Transgender Day of Remembrance 2015

“The Transgender Day of Remembrance seeks to highlight the losses we face due to anti-transgenderbigotry and violence. I am no stranger to the need to fight for our rights, and the right to simply exist is first and foremost. With so many seeking to erase transgender people — sometimes in the most brutal ways possible it is vitally important that those we lose are remembered, and that we continue to fight for justice.”

‪#‎TDOR‬ ‪#‎TransgenderDayofRemembrance‬ ‪#‎StopKillingUs‬ ‪#‎FTM‬ ‪#‎MTF‬

Gwendolyn Ann Smith- Transgender Day of Rememberance Founder



Settlement Reached in Transgender Man’s Lawsuit Against New York City Parks Department Over Discriminatory Incident at Staten Island Pool

November 13, 2015 – TLDEF announces a settlement in its lawsuit against the New York City Department of Parks and Recreation on behalf of Bryan Ellicott, a 26-year-old transgender man who was barred from using the men’s locker room at the Joseph H. Lyons Pool in Staten Island in the summer of 2013.

Under the terms of the settlement agreement, the Parks Department has agreed to enforce its policy “not to discriminate against visitors to Parks and Recreation facilities on the basis of gender identity,” and to “allow visitors to Parks and Recreation facilities to access segregated areas (such as restrooms and locker rooms) according to the visitor’s gender identity[.]” The Department will also provide training to its employees on this policy.

In addition, the City has agreed to pay Mr. Ellicott $10,000 in settlement of his claims.

Statement from TLDEF Executive Director Michael Silverman

“We are pleased to resolve this case on Bryan’s behalf. All New Yorkers must have equal access to public facilities. Under the New York City Human Rights Law, transgender people cannot be denied the use of restrooms and locker rooms just because of who they are.

“This settlement comes on the heels of New York Governor Andrew Cuomo’s executive action to protect transgender New Yorkers statewide through proposed regulations that would ban discrimination in employment, housing, public accommodations, and credit. These moves signal a positive turning point in transforming New York into a state where transgender people are finally treated fairly under the law. The changes are long overdue.”

Statement from Bryan Ellicott

“What happened to me happens to many transgender people when they try to use bathrooms and locker rooms. This discrimination severely restricts the ability of transgender people to fully participate in society. This settlement makes clear that discrimination against transgender people is prohibited at New York City Parks and Recreation facilities. Being able to use a bathroom or locker room without harassment is essential and I am glad to resolve this case.”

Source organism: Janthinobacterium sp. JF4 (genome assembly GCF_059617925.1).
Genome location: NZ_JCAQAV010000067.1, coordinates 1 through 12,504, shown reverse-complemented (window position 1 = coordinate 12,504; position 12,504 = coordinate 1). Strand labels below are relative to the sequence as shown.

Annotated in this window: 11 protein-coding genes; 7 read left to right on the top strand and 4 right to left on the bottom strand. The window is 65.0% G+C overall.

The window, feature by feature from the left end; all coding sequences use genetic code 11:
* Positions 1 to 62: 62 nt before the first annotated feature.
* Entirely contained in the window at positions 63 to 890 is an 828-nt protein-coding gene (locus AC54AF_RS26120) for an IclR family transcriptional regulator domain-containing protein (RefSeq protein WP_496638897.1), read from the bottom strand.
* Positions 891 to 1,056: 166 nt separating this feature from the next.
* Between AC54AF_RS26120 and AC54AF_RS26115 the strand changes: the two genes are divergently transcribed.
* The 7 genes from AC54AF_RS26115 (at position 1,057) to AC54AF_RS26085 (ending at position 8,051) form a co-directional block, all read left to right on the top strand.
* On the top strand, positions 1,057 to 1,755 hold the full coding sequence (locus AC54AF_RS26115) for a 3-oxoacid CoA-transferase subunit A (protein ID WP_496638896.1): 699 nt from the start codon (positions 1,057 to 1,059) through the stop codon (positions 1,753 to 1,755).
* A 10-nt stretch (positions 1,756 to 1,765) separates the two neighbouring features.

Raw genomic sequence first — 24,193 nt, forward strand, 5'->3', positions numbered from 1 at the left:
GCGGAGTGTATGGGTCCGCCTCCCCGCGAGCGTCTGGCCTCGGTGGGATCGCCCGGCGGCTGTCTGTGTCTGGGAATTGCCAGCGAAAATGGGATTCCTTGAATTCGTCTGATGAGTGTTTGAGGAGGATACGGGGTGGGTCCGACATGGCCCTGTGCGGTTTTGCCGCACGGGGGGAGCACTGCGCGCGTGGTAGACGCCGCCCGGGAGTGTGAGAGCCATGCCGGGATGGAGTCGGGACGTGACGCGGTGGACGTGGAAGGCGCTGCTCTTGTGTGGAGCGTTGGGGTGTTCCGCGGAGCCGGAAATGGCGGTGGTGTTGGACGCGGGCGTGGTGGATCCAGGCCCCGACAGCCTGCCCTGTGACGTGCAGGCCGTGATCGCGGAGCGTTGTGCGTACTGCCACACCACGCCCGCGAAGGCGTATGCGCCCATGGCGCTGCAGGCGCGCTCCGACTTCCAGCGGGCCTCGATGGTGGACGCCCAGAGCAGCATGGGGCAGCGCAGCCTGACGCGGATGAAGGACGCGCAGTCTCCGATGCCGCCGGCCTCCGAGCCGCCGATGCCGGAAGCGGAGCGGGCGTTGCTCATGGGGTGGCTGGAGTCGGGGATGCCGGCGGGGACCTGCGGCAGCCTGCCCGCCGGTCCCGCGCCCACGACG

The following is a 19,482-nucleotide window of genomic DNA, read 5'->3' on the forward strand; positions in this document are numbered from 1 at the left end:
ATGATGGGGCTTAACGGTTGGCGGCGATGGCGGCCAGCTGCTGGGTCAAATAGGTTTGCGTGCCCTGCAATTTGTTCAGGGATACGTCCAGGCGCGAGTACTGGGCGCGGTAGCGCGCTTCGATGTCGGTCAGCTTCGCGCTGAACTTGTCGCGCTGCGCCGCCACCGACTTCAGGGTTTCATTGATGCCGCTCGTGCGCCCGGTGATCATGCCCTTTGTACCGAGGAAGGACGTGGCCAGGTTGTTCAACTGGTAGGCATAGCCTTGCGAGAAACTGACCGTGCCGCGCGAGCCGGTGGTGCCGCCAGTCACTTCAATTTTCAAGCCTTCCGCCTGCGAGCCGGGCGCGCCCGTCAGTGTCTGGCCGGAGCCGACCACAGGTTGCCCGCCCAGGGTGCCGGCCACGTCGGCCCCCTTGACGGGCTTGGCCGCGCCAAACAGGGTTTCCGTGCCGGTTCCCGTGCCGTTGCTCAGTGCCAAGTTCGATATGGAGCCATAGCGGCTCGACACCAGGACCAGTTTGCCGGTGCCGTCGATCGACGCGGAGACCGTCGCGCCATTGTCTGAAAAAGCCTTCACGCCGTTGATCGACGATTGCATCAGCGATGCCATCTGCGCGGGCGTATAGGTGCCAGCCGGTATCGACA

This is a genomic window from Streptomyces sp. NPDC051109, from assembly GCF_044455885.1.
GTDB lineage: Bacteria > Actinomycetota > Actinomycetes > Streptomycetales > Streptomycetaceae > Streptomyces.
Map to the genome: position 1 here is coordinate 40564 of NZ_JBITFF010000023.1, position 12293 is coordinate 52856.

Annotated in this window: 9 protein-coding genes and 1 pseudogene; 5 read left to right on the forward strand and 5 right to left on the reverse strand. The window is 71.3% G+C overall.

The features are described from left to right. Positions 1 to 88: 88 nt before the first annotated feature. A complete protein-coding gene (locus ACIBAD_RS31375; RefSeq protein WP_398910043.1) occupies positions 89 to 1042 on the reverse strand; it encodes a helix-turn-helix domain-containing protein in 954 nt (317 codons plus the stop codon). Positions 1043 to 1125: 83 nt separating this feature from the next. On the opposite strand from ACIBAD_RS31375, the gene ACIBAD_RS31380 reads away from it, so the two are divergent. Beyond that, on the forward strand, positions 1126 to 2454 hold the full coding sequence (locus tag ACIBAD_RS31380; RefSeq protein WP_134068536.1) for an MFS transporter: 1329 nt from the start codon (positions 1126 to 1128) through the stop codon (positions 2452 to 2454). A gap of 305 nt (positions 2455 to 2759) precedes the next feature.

Carmine Boccuzzi, Sharon Barbour, Arnaldo Bernardi, Alexandra Eber, Melissa Gohlke, and Michael Noveck of Cleary Gottlieb Steen & Hamilton LLP were pro bonoco-counsel for Bryan with TLDEF. We are grateful for their assistance.


Transgender Awareness Month

November is Transgender Awareness Month. We take this opportunity to highlight and celebrate the diverse experiences and identities of transgender people around the world. We will also be spreading the word about the importance both of passing non-discrimination protections based on gender identity and expression, for transgender people everywhere

This year the Transgender Day of Rememberance is Friday, November 21st. With events happening across the city, state, country and world.

The Transgender Day of Remembrance was set aside to memorialize those who were killed due to anti-transgender hatred or prejudice. The event is held in November to honor Rita Hester, whose murder on November 28th, 1998 kicked off the “Remembering Our Dead” web project and a San Francisco candlelight vigil in 1999. Rita Hester’s murder — like most anti-transgender murder cases — has yet to be solved.

Although not every person represented during the Day of Remembrance self-identified as transgender — that is, as a transsexual, crossdresser, or otherwise gender-variant — each was a victim of violence based on bias against transgender people.
We live in times more sensitive than ever to hatred based violence, especially since the events of September 11th. Yet even now, the deaths of those based on anti-transgender hatred or prejudice are largely ignored. Over the last decade, more than one person per month has died due to transgender-based hate or prejudice, regardless of any other factors in their lives. This trend shows no sign of abating.

The Transgender Day of Remembrance serves several purposes. It raises public awareness of hate crimes against transgender people, an action that current media doesn’t perform. Day of Remembrance publicly mourns and honors the lives of our brothers and sisters who might otherwise be forgotten. Through the vigil, we express love and respect for our people in the face of national indifference and hatred. Day of Remembrance reminds non-transgender people that we are their sons, daughters, parents, friends and lovers. Day of Remembrance gives our allies a chance to step forward with us and stand in vigil, memorializing those of us who’ve died by anti-transgender violence.

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